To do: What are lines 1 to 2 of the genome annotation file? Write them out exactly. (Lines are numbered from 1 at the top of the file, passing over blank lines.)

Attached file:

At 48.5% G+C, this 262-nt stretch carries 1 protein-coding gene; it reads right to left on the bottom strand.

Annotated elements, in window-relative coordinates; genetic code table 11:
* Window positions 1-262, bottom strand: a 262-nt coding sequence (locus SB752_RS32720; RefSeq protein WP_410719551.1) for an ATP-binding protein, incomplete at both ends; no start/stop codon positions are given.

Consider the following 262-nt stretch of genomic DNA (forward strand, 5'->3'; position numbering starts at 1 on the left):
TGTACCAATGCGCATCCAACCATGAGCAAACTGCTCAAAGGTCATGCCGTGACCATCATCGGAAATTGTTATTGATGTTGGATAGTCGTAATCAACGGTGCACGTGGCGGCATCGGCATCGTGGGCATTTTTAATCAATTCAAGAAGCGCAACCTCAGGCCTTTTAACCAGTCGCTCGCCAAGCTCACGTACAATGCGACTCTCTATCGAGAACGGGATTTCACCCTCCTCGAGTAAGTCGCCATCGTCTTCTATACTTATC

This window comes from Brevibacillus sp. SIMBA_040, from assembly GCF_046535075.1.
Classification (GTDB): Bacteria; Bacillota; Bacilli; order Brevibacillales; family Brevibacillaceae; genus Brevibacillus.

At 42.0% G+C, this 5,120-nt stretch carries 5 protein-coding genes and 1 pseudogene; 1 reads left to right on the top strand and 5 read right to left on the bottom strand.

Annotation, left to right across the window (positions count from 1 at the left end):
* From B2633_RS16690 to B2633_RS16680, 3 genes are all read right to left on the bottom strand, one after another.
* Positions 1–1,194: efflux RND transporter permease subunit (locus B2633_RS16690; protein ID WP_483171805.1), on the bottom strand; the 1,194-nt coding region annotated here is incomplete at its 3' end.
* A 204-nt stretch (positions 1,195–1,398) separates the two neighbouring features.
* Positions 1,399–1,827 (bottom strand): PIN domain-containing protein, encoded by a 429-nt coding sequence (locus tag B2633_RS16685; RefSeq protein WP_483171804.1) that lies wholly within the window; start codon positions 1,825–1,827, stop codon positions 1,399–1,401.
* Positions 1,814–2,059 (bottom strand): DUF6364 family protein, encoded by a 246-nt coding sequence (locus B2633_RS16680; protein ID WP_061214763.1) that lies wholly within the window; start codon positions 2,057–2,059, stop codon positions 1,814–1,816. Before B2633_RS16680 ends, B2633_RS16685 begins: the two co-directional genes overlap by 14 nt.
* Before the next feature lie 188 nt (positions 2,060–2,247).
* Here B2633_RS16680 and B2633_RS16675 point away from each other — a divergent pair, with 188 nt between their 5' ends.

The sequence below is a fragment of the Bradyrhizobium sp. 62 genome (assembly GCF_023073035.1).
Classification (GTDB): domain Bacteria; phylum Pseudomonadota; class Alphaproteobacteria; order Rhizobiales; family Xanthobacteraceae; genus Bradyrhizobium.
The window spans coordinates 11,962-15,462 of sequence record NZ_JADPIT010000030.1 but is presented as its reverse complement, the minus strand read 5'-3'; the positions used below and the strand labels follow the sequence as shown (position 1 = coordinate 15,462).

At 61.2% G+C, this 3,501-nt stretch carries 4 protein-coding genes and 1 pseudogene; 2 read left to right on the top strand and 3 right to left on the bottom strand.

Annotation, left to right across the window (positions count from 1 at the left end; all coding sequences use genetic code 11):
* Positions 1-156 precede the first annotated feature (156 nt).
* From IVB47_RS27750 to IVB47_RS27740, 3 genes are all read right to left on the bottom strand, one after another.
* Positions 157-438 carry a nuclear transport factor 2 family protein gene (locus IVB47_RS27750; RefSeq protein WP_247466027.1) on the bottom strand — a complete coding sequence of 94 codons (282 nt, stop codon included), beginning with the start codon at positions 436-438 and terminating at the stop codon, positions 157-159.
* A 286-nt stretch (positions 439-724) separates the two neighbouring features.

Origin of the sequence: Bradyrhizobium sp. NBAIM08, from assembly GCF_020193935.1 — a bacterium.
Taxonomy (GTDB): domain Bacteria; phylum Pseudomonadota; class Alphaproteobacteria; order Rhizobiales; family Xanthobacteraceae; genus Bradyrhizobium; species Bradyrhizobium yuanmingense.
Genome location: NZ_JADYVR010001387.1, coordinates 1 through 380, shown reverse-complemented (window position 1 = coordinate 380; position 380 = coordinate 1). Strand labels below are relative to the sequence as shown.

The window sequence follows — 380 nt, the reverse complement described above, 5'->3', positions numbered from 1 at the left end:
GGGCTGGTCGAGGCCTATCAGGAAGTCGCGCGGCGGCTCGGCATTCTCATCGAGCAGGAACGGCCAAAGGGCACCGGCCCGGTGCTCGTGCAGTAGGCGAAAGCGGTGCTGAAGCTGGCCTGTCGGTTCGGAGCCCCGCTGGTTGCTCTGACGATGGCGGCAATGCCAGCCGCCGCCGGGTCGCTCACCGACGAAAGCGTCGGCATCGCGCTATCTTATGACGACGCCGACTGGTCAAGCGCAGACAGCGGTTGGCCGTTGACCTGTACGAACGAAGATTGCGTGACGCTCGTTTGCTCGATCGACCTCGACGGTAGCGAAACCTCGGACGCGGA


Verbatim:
At 48.5% G+C, this 262-nt stretch carries 1 protein-coding gene; it reads right to left on the bottom strand.

Annotated elements, in window-relative coordinates; genetic code table 11: